Creating a global streaming CDN with Wowza

I’ve posted in the past about the various components involved in doing edge/origin setups with Wowza, as well as startup packages and Route 53 DNS magic. In this post, I’ll tie the various pieces together to put together a geographically-distributed CDN using Wowza.

For the purposes of this hypothetical CDN, we’ll do it all within EC2 (although there’s no reason it has to be), with three edge servers in each availability zone.

There are two ways we can do load balancing within each zone. One is to use the Wowza load balancer, and the other is to use round-robin DNS. The latter is not as evenly balanced as the former, but should work reasonably well. If you’re using set-top devices like Roku, you’ll likely want to use DNS as redirects aren’t well supported in the Roku code.

For each zone, create the following DNS entries in Route 53. If you use your registrar’s DNS, you’ll probably want to create a domain name as many registrar DNS servers don’t deal well with third-level domains (sub.domain.tld). For the purposes of this example, I’ll use, the domain I use for Nerd Herd streaming services. None of these hostnames actually exist.

We’ll start with Wowza’s load balancer module. Since the load balancer is not in any way tied to the origin server (although they frequently run on the same system), you can create a load balancer on one of the edge servers in that zone. Point the loadbalancertargets.txt on each edge server in that zone to that server, and point to the origin stream in the Application.xml configuration file. Once the load balancer is created, create a simple CNAME entry in Route 53 called, pointing to the hostname of the load balancer server: CNAME

If you opt to use DNS for load balancing, again point the Application.xml to the origin stream, and then create a weighted CNAME entry to each server in that zone, all with the same host record, each with equal weight (1 works): CNAME CNAME CNAME

If you wish, you can also create a simple CNAME alias for each server for easier tracking – this is strictly optional: CNAME CNAME CNAME

Once you’ve done this in each zone where you want servers, Create a set of latency-based CNAME entries for each lb entry: CNAME CNAME CNAME CNAME CNAME CNAME

Once your DNS entries are in place, point your players to and use either the name of the edge application (if using DNS) or the redirect application (if using Wowza load balancer), and clients will go to either the edge server or load balancer for the closest region.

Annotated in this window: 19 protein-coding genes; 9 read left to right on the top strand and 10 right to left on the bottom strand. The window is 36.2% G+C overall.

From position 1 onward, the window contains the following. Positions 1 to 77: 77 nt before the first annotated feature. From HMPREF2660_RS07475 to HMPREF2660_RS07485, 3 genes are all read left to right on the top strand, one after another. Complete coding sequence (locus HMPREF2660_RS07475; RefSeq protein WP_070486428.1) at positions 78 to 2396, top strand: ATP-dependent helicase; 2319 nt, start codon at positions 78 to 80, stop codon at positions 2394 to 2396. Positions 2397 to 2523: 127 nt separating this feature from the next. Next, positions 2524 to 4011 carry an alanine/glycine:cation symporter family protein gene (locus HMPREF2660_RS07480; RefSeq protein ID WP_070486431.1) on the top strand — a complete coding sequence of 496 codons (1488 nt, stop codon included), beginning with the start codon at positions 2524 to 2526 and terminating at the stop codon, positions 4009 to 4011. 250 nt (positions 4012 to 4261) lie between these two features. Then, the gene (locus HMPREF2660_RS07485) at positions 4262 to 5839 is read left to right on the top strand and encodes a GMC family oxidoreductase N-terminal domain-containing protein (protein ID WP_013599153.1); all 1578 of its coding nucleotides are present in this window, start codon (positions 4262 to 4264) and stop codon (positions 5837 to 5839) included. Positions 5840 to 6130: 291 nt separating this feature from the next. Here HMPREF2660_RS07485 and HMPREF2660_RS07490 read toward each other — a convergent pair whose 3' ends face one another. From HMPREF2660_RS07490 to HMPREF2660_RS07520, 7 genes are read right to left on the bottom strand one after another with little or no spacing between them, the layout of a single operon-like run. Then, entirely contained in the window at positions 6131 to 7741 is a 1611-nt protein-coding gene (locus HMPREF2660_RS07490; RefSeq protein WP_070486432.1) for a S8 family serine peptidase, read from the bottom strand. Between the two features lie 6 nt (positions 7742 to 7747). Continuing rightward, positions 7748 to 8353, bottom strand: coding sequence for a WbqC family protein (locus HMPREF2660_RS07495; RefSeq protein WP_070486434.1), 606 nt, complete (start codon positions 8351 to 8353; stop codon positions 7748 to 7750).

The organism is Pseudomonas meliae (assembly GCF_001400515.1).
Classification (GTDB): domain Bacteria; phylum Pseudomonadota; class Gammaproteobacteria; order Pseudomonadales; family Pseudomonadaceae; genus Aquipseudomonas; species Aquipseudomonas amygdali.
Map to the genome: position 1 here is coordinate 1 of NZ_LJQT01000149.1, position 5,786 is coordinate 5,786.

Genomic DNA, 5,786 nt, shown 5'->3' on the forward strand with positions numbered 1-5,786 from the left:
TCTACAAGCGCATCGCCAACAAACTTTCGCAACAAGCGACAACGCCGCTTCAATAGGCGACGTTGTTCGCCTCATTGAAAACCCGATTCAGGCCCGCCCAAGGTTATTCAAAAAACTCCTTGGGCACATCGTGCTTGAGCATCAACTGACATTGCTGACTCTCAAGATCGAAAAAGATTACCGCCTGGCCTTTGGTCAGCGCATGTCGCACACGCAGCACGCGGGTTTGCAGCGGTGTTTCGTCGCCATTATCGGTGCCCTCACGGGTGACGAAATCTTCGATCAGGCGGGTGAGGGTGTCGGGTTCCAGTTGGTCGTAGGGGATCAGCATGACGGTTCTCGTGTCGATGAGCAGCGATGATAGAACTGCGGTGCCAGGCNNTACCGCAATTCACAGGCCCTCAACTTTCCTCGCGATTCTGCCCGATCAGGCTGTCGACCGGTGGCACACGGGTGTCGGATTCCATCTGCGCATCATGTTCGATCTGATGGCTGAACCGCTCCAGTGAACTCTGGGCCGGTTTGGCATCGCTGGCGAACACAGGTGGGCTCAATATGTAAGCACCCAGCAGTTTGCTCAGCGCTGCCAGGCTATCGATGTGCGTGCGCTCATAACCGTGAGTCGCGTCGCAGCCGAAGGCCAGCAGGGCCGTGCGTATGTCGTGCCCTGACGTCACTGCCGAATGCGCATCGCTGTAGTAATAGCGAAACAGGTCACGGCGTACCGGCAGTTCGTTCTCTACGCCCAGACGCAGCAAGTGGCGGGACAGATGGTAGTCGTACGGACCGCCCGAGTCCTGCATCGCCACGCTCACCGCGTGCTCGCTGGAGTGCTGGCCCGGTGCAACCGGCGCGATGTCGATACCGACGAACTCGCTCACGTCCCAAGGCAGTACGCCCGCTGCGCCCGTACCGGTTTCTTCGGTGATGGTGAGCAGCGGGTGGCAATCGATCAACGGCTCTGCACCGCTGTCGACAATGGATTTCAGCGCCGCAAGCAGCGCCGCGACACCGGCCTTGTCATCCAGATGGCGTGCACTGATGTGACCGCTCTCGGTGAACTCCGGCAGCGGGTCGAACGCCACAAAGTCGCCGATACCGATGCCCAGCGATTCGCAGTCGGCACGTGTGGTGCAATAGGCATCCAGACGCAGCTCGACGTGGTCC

One other thing to consider is to set up a load balancer on your origin, and use that for gathering stats from the various servers. You can put multiple load balancers in the loadbalancertargets.txt file, so you can have each server report in to both its regional load balancer and the global one, except the global one is not being used to redirect clients, but rather only for statistics gathering. You can also put multiple load balancers in each region for redundancy and use a weighted CNAME entry.

If you would like assistance setting up a system like this for your organization, I am available for hire for consulting and/or training.

Adding EC2 instances to Route53

Today’s nifty bit of code is a startup/shutdown script for linux that allows you to add an EC2 instance to Amazon’s Route53 DNS automatically when you start up the instance, and remove it when the instance is knocked down. This script also allows you to add the instance to a weighted round-robin group.

This makes use of the very useful Python-based boto tool which is available in both Yum and Debian repositories under the package name python-boto.

Create this script in /etc/init.d and make it executable, and then add it to the requisite rcX.d directory for startup/shutdown.

#       /etc/rc.d/init.d/<servicename>
#       Registers DNS with Route 53
# chkconfig 345 20 80

# Source function library.
. /etc/init.d/functions

# Best practice here is to create an IAM user/group with access to only 
# Route53 and use this keypair.
export AWS_ACCESS_KEY_ID=<Access Key ID Here>
export AWS_SECRET_ACCESS_KEY=<Secret Key ID here>

# Use the domain you have configured in Route 53

# This is the hostname of the Weighted Round Robin Group.
export RR=wrr

# Gets the current public hostname - you don't want to use an A record with 
# the IP because the CNAME works in conjunction with Amazon's internal DNS
# to correctly resolve instances to their internal address
export PUB_HOSTNAME=`curl -s --fail`

# Gets the Route 53 Zone ID
export ZONEID=`route53 ls | awk '($2 == "ID:"){printf "%s ",$3;getline;printf "%s\n",$3}' | grep $DOMAIN | awk '{print $1}'`

start() {
        echo -n "Registering host with Route 53 : "